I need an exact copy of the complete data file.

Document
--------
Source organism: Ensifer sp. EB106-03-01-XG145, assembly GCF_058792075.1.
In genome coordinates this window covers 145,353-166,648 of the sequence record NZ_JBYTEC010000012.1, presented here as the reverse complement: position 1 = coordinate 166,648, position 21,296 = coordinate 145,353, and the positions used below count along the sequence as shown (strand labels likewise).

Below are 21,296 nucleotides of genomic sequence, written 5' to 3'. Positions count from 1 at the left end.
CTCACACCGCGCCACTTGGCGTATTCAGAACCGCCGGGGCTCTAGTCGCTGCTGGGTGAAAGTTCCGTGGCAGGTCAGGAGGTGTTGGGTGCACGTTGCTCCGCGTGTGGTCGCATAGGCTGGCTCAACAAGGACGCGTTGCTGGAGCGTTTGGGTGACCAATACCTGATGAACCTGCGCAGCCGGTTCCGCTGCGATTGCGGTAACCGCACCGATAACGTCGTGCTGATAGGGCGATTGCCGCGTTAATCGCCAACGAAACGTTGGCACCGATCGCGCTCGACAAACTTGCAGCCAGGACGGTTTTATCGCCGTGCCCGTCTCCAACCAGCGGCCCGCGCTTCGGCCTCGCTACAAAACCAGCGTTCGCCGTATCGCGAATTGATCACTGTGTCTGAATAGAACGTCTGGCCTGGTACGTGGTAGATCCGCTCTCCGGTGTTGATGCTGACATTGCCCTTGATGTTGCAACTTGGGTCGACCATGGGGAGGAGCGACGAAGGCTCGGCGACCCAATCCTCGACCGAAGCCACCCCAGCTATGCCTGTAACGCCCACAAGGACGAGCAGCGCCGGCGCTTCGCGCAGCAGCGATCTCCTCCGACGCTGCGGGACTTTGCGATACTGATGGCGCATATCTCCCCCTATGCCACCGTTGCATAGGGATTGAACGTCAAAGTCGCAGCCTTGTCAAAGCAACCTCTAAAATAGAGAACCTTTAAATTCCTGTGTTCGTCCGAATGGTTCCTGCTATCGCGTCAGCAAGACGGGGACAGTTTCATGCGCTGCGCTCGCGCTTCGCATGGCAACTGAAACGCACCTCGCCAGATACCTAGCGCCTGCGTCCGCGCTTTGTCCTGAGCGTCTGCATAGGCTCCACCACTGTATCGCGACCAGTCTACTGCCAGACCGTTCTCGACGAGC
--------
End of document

Source organism: Ensifer sp. EB106-03-01-XG145, assembly GCF_058792075.1.
In genome coordinates this window covers 145,353-166,648 of the sequence record NZ_JBYTEC010000012.1, presented here as the reverse complement: position 1 = coordinate 166,648, position 21,296 = coordinate 145,353, and the positions used below count along the sequence as shown (strand labels likewise).

Below are 21,296 nucleotides of genomic sequence, written 5' to 3'. Positions count from 1 at the left end.
CTCACACCGCGCCACTTGGCGTATTCAGAACCGCCGGGGCTCTAGTCGCTGCTGGGTGAAAGTTCCGTGGCAGGTCAGGAGGTGTTGGGTGCACGTTGCTCCGCGTGTGGTCGCATAGGCTGGCTCAACAAGGACGCGTTGCTGGAGCGTTTGGGTGACCAATACCTGATGAACCTGCGCAGCCGGTTCCGCTGCGATTGCGGTAACCGCACCGATAACGTCGTGCTGATAGGGCGATTGCCGCGTTAATCGCCAACGAAACGTTGGCACCGATCGCGCTCGACAAACTTGCAGCCAGGACGGTTTTATCGCCGTGCCCGTCTCCAACCAGCGGCCCGCGCTTCGGCCTCGCTACAAAACCAGCGTTCGCCGTATCGCGAATTGATCACTGTGTCTGAATAGAACGTCTGGCCTGGTACGTGGTAGATCCGCTCTCCGGTGTTGATGCTGACATTGCCCTTGATGTTGCAACTTGGGTCGACCATGGGGAGGAGCGACGAAGGCTCGGCGACCCAATCCTCGACCGAAGCCACCCCAGCTATGCCTGTAACGCCCACAAGGACGAGCAGCGCCGGCGCTTCGCGCAGCAGCGATCTCCTCCGACGCTGCGGGACTTTGCGATACTGATGGCGCATATCTCCCCCTATGCCACCGTTGCATAGGGATTGAACGTCAAAGTCGCAGCCTTGTCAAAGCAACCTCTAAAATAGAGAACCTTTAAATTCCTGTGTTCGTCCGAATGGTTCCTGCTATCGCGTCAGCAAGACGGGGACAGTTTCATGCGCTGCGCTCGCGCTTCGCATGGCAACTGAAACGCACCTCGCCAGATACCTAGCGCCTGCGTCCGCGCTTTGTCCTGAGCGTCTGCATAGGCTCCACCACTGTATCGCGACCAGTCTACTGCCAGACCGTTCTCGACGAGC